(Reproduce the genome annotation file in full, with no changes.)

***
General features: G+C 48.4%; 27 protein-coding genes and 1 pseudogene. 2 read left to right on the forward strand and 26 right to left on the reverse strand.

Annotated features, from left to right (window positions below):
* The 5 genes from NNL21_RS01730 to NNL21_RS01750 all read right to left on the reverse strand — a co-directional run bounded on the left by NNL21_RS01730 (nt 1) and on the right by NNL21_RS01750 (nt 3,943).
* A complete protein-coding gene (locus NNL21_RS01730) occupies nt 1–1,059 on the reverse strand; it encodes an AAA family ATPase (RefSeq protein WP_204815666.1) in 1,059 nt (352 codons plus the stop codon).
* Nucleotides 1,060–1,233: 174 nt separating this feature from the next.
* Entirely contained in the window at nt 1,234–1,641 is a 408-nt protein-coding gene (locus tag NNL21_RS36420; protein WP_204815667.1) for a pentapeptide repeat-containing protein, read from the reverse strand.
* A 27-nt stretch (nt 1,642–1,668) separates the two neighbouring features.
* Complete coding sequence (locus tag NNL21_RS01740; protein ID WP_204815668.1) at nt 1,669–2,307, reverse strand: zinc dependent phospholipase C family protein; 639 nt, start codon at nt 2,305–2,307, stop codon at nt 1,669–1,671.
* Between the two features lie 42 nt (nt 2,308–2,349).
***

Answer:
General features: G+C 48.4%; 27 protein-coding genes and 1 pseudogene. 2 read left to right on the forward strand and 26 right to left on the reverse strand.

Annotated features, from left to right (window positions below):
* The 5 genes from NNL21_RS01730 to NNL21_RS01750 all read right to left on the reverse strand — a co-directional run bounded on the left by NNL21_RS01730 (nt 1) and on the right by NNL21_RS01750 (nt 3,943).
* A complete protein-coding gene (locus NNL21_RS01730) occupies nt 1–1,059 on the reverse strand; it encodes an AAA family ATPase (RefSeq protein WP_204815666.1) in 1,059 nt (352 codons plus the stop codon).
* Nucleotides 1,060–1,233: 174 nt separating this feature from the next.
* Entirely contained in the window at nt 1,234–1,641 is a 408-nt protein-coding gene (locus tag NNL21_RS36420; protein WP_204815667.1) for a pentapeptide repeat-containing protein, read from the reverse strand.
* A 27-nt stretch (nt 1,642–1,668) separates the two neighbouring features.
* Complete coding sequence (locus tag NNL21_RS01740; protein ID WP_204815668.1) at nt 1,669–2,307, reverse strand: zinc dependent phospholipase C family protein; 639 nt, start codon at nt 2,305–2,307, stop codon at nt 1,669–1,671.
* Between the two features lie 42 nt (nt 2,308–2,349).